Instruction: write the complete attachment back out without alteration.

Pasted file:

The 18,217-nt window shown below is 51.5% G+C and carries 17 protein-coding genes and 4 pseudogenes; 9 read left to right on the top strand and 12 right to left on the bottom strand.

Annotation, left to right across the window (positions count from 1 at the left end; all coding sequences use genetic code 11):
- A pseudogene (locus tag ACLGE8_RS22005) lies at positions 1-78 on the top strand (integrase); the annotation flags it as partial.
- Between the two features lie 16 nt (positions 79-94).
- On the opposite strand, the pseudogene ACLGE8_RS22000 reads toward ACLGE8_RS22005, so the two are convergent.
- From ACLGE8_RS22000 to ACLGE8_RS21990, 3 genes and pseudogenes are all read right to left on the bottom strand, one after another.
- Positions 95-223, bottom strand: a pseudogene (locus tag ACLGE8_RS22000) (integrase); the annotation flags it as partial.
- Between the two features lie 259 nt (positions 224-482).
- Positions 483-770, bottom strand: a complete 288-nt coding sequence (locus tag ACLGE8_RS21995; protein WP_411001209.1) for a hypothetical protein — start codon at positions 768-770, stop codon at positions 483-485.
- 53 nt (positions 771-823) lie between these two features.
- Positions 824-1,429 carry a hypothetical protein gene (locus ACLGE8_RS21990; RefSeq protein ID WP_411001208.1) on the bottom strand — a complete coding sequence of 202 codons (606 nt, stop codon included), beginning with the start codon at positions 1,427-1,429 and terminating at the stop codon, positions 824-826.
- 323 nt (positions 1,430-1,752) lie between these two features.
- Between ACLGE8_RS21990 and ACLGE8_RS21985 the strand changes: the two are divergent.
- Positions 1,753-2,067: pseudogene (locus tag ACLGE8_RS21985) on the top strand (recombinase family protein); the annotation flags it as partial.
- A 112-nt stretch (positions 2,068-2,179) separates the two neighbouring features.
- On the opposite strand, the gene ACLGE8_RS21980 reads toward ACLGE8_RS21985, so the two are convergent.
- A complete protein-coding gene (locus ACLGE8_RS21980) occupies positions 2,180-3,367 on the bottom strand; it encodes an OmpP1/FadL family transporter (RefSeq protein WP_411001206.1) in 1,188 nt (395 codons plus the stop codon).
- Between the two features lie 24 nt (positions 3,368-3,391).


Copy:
The 18,217-nt window shown below is 51.5% G+C and carries 17 protein-coding genes and 4 pseudogenes; 9 read left to right on the top strand and 12 right to left on the bottom strand.

Annotation, left to right across the window (positions count from 1 at the left end; all coding sequences use genetic code 11):
- A pseudogene (locus tag ACLGE8_RS22005) lies at positions 1-78 on the top strand (integrase); the annotation flags it as partial.
- Between the two features lie 16 nt (positions 79-94).
- On the opposite strand, the pseudogene ACLGE8_RS22000 reads toward ACLGE8_RS22005, so the two are convergent.
- From ACLGE8_RS22000 to ACLGE8_RS21990, 3 genes and pseudogenes are all read right to left on the bottom strand, one after another.
- Positions 95-223, bottom strand: a pseudogene (locus tag ACLGE8_RS22000) (integrase); the annotation flags it as partial.
- Between the two features lie 259 nt (positions 224-482).
- Positions 483-770, bottom strand: a complete 288-nt coding sequence (locus tag ACLGE8_RS21995; protein WP_411001209.1) for a hypothetical protein — start codon at positions 768-770, stop codon at positions 483-485.
- 53 nt (positions 771-823) lie between these two features.
- Positions 824-1,429 carry a hypothetical protein gene (locus ACLGE8_RS21990; RefSeq protein ID WP_411001208.1) on the bottom strand — a complete coding sequence of 202 codons (606 nt, stop codon included), beginning with the start codon at positions 1,427-1,429 and terminating at the stop codon, positions 824-826.
- 323 nt (positions 1,430-1,752) lie between these two features.
- Between ACLGE8_RS21990 and ACLGE8_RS21985 the strand changes: the two are divergent.
- Positions 1,753-2,067: pseudogene (locus tag ACLGE8_RS21985) on the top strand (recombinase family protein); the annotation flags it as partial.
- A 112-nt stretch (positions 2,068-2,179) separates the two neighbouring features.
- On the opposite strand, the gene ACLGE8_RS21980 reads toward ACLGE8_RS21985, so the two are convergent.
- A complete protein-coding gene (locus ACLGE8_RS21980) occupies positions 2,180-3,367 on the bottom strand; it encodes an OmpP1/FadL family transporter (RefSeq protein WP_411001206.1) in 1,188 nt (395 codons plus the stop codon).
- Between the two features lie 24 nt (positions 3,368-3,391).